Due to the patient’s response to decision one, Risperdal 1 mg at HS was chosen for the second decision. The client had some signs of improvement four weeks after the drug started but also presented with sedation and lethargy. Although Risperdal may cause drowsiness, genetic testing revealed the presence of CYP2D6*10 alleles in the patient’s gene, which may have influenced her reaction to the medication, causing her to be sedated and lethargic (Laureate Education, 2016). The decision to change her medication dosage and time was taken to help address the sedation accompanied by a higher dose and help improve symptoms related to bipolar disorder (Jauhar & Young, 2019). Stahl (2014) states that it is often necessary to titrate the Risperdal dose to control mania symptoms.
Reducing the dosage to 1 mg and changing the frequency to once a night was aimed at managing the client’s symptoms without side effects associated with Risperdal toxicity. Also, the Risperdal administered at nighttime will be more appropriate for the client experiencing drowsiness as she could have improved sleep at night and achieve a productive day with daily activities without sedation and lethargy (Jauhar & Young, 2019).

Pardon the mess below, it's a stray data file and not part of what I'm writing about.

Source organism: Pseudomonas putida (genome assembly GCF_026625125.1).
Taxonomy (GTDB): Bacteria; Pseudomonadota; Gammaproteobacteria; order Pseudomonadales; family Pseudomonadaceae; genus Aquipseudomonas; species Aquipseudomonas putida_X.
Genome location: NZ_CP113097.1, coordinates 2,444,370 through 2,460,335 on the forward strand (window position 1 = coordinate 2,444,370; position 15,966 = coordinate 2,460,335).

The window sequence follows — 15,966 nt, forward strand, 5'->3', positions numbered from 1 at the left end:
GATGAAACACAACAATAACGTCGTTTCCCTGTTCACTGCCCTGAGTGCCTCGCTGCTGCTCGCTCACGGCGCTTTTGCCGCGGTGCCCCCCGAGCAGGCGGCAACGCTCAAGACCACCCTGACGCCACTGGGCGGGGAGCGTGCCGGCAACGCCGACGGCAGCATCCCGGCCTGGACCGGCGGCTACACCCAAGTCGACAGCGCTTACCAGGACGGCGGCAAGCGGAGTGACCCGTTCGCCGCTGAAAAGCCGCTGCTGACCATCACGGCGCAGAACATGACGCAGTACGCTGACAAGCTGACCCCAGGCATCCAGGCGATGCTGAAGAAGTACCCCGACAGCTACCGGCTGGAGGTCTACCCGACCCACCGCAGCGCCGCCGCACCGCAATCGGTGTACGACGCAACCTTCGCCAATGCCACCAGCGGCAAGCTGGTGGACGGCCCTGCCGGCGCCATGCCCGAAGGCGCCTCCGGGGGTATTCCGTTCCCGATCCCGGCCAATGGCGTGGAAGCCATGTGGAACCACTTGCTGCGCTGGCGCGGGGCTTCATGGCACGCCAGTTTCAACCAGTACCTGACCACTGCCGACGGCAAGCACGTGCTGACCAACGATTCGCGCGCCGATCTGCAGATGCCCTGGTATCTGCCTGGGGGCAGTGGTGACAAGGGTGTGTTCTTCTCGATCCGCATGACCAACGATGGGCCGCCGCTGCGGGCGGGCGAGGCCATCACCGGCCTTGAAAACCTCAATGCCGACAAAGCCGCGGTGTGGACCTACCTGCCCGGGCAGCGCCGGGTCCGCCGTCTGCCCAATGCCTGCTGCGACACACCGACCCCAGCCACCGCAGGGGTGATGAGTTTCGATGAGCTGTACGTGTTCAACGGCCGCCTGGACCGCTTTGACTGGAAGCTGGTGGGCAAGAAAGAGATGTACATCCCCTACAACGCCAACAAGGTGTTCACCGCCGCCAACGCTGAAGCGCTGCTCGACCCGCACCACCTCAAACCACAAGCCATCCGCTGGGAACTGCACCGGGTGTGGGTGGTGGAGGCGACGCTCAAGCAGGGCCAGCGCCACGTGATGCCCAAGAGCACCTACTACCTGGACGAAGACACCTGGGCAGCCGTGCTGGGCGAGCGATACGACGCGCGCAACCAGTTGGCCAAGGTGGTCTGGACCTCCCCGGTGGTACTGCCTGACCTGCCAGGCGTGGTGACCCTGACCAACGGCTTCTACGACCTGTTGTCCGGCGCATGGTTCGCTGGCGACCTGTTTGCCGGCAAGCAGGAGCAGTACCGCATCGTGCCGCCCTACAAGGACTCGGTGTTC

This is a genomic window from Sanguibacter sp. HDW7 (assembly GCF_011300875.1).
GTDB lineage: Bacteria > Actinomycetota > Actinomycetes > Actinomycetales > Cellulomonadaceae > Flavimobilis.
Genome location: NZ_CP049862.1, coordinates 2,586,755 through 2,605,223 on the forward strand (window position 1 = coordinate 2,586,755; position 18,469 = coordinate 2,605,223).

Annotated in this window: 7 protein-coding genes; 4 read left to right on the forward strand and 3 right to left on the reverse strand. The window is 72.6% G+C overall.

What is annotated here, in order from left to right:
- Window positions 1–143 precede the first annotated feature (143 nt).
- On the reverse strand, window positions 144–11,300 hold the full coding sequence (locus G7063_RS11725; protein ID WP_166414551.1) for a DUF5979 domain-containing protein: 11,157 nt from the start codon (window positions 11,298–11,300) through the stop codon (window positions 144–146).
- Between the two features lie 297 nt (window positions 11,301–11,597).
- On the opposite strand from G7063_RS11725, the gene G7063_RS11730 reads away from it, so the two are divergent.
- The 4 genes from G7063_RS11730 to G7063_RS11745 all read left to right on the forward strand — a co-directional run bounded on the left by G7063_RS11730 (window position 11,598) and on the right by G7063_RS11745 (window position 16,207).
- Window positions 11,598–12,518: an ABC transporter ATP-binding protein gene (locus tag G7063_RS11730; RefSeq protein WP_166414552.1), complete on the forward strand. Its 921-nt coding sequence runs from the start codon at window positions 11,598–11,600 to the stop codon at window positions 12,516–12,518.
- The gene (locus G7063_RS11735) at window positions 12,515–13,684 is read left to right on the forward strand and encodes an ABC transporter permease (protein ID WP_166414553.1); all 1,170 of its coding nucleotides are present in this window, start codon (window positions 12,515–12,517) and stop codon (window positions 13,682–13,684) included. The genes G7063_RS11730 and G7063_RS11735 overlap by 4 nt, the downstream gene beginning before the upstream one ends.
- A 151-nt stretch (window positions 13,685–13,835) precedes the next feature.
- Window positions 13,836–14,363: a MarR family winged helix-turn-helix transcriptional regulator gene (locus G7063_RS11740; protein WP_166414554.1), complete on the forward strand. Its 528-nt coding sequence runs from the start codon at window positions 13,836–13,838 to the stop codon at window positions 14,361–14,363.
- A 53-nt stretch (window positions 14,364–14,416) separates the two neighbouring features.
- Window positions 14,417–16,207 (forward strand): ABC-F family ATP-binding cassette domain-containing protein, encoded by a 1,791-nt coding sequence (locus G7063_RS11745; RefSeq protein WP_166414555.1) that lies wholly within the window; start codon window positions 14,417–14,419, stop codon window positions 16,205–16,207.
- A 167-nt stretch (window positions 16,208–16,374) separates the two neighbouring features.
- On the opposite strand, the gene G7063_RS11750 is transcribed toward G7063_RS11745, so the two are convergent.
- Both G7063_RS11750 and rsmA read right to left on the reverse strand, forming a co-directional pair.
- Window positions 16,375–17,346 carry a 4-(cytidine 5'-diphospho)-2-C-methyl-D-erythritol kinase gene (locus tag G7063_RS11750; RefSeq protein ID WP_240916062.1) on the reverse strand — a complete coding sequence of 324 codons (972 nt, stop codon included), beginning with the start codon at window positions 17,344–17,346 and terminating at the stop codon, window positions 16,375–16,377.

The option to change the medication to lithium would be inappropriate due to the information received on the first visit about the client being non-compliant with lithium, hence, the potential risk of rebound mania (Stahl, 2014). The client also presented with sedation and lethargy while receiving 2mg of Risperdal in divided daily doses; thus, administering 2mg in one dose may worsen the sedation and lethargy, especially for this client, whose genetic testing revealed the CYP2D6*10 allele.
The provider’s expected outcomes are a decline in the client’s manic symptoms and recovery from Risperdal’s sedative effects. In the actual result, the client was less sedated and lethargic during the second follow-up visit, suggesting that titrated doses were successful (Laureate Education, 2016). She also had a 25% reduction in mania, with a Young Mania Rating Scale (YMRS) of 16 out of 22 (Dcf. psychiatry, 2020).